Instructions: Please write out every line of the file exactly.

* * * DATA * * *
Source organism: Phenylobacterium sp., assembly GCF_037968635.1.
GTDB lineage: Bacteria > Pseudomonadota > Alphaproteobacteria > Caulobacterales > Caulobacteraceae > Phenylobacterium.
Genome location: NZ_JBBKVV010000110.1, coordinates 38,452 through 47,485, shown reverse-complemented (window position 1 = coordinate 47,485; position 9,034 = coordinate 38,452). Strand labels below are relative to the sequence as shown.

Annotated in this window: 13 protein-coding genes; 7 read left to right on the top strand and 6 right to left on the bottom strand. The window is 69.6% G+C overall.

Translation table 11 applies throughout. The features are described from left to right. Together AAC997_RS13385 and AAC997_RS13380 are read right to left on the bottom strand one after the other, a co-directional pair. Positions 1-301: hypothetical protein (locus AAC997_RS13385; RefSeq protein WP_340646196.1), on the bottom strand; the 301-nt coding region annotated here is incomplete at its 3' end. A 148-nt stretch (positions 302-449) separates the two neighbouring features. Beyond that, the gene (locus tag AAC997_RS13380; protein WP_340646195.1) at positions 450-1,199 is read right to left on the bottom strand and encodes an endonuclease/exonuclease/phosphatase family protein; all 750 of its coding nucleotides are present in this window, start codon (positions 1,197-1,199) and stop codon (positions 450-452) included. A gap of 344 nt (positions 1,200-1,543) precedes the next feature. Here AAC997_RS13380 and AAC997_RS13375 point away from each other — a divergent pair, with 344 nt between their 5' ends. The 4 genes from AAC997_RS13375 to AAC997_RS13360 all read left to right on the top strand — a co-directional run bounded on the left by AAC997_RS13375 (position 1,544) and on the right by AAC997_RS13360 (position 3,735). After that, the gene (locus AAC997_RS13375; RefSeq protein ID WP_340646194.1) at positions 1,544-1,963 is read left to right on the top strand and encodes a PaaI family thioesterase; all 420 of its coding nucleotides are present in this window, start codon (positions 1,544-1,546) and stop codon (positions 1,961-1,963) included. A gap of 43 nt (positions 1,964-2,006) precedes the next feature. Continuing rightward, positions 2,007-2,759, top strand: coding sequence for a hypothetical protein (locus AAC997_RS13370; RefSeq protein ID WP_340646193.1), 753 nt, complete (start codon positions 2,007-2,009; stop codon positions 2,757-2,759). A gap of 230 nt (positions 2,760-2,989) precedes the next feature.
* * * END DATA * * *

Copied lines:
Source organism: Phenylobacterium sp., assembly GCF_037968635.1.
GTDB lineage: Bacteria > Pseudomonadota > Alphaproteobacteria > Caulobacterales > Caulobacteraceae > Phenylobacterium.
Genome location: NZ_JBBKVV010000110.1, coordinates 38,452 through 47,485, shown reverse-complemented (window position 1 = coordinate 47,485; position 9,034 = coordinate 38,452). Strand labels below are relative to the sequence as shown.

Annotated in this window: 13 protein-coding genes; 7 read left to right on the top strand and 6 right to left on the bottom strand. The window is 69.6% G+C overall.

Translation table 11 applies throughout. The features are described from left to right. Together AAC997_RS13385 and AAC997_RS13380 are read right to left on the bottom strand one after the other, a co-directional pair. Positions 1-301: hypothetical protein (locus AAC997_RS13385; RefSeq protein WP_340646196.1), on the bottom strand; the 301-nt coding region annotated here is incomplete at its 3' end. A 148-nt stretch (positions 302-449) separates the two neighbouring features. Beyond that, the gene (locus tag AAC997_RS13380; protein WP_340646195.1) at positions 450-1,199 is read right to left on the bottom strand and encodes an endonuclease/exonuclease/phosphatase family protein; all 750 of its coding nucleotides are present in this window, start codon (positions 1,197-1,199) and stop codon (positions 450-452) included. A gap of 344 nt (positions 1,200-1,543) precedes the next feature. Here AAC997_RS13380 and AAC997_RS13375 point away from each other — a divergent pair, with 344 nt between their 5' ends. The 4 genes from AAC997_RS13375 to AAC997_RS13360 all read left to right on the top strand — a co-directional run bounded on the left by AAC997_RS13375 (position 1,544) and on the right by AAC997_RS13360 (position 3,735). After that, the gene (locus AAC997_RS13375; RefSeq protein ID WP_340646194.1) at positions 1,544-1,963 is read left to right on the top strand and encodes a PaaI family thioesterase; all 420 of its coding nucleotides are present in this window, start codon (positions 1,544-1,546) and stop codon (positions 1,961-1,963) included. A gap of 43 nt (positions 1,964-2,006) precedes the next feature. Continuing rightward, positions 2,007-2,759, top strand: coding sequence for a hypothetical protein (locus AAC997_RS13370; RefSeq protein ID WP_340646193.1), 753 nt, complete (start codon positions 2,007-2,009; stop codon positions 2,757-2,759). A gap of 230 nt (positions 2,760-2,989) precedes the next feature.